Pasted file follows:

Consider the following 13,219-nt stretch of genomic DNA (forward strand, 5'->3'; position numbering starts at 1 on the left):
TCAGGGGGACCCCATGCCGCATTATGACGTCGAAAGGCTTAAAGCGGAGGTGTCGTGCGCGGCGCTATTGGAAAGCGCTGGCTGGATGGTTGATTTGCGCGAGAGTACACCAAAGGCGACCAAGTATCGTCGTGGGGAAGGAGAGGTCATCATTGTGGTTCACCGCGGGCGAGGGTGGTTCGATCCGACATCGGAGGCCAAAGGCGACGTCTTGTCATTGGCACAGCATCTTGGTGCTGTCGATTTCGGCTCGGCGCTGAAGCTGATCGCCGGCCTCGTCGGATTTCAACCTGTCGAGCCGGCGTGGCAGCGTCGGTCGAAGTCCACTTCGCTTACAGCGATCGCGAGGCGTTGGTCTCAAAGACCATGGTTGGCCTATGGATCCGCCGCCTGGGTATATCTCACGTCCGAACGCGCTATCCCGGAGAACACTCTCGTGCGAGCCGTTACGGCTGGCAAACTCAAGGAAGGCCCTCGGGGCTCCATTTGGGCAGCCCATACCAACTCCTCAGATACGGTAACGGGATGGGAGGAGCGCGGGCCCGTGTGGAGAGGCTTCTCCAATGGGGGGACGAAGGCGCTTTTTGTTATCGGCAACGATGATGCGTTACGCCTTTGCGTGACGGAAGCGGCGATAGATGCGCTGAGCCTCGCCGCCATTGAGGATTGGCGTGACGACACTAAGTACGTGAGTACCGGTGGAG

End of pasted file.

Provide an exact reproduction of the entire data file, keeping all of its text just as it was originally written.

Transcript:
Consider the following 13,219-nt stretch of genomic DNA (forward strand, 5'->3'; position numbering starts at 1 on the left):
TCAGGGGGACCCCATGCCGCATTATGACGTCGAAAGGCTTAAAGCGGAGGTGTCGTGCGCGGCGCTATTGGAAAGCGCTGGCTGGATGGTTGATTTGCGCGAGAGTACACCAAAGGCGACCAAGTATCGTCGTGGGGAAGGAGAGGTCATCATTGTGGTTCACCGCGGGCGAGGGTGGTTCGATCCGACATCGGAGGCCAAAGGCGACGTCTTGTCATTGGCACAGCATCTTGGTGCTGTCGATTTCGGCTCGGCGCTGAAGCTGATCGCCGGCCTCGTCGGATTTCAACCTGTCGAGCCGGCGTGGCAGCGTCGGTCGAAGTCCACTTCGCTTACAGCGATCGCGAGGCGTTGGTCTCAAAGACCATGGTTGGCCTATGGATCCGCCGCCTGGGTATATCTCACGTCCGAACGCGCTATCCCGGAGAACACTCTCGTGCGAGCCGTTACGGCTGGCAAACTCAAGGAAGGCCCTCGGGGCTCCATTTGGGCAGCCCATACCAACTCCTCAGATACGGTAACGGGATGGGAGGAGCGCGGGCCCGTGTGGAGAGGCTTCTCCAATGGGGGGACGAAGGCGCTTTTTGTTATCGGCAACGATGATGCGTTACGCCTTTGCGTGACGGAAGCGGCGATAGATGCGCTGAGCCTCGCCGCCATTGAGGATTGGCGTGACGACACTAAGTACGTGAGTACCGGTGGAG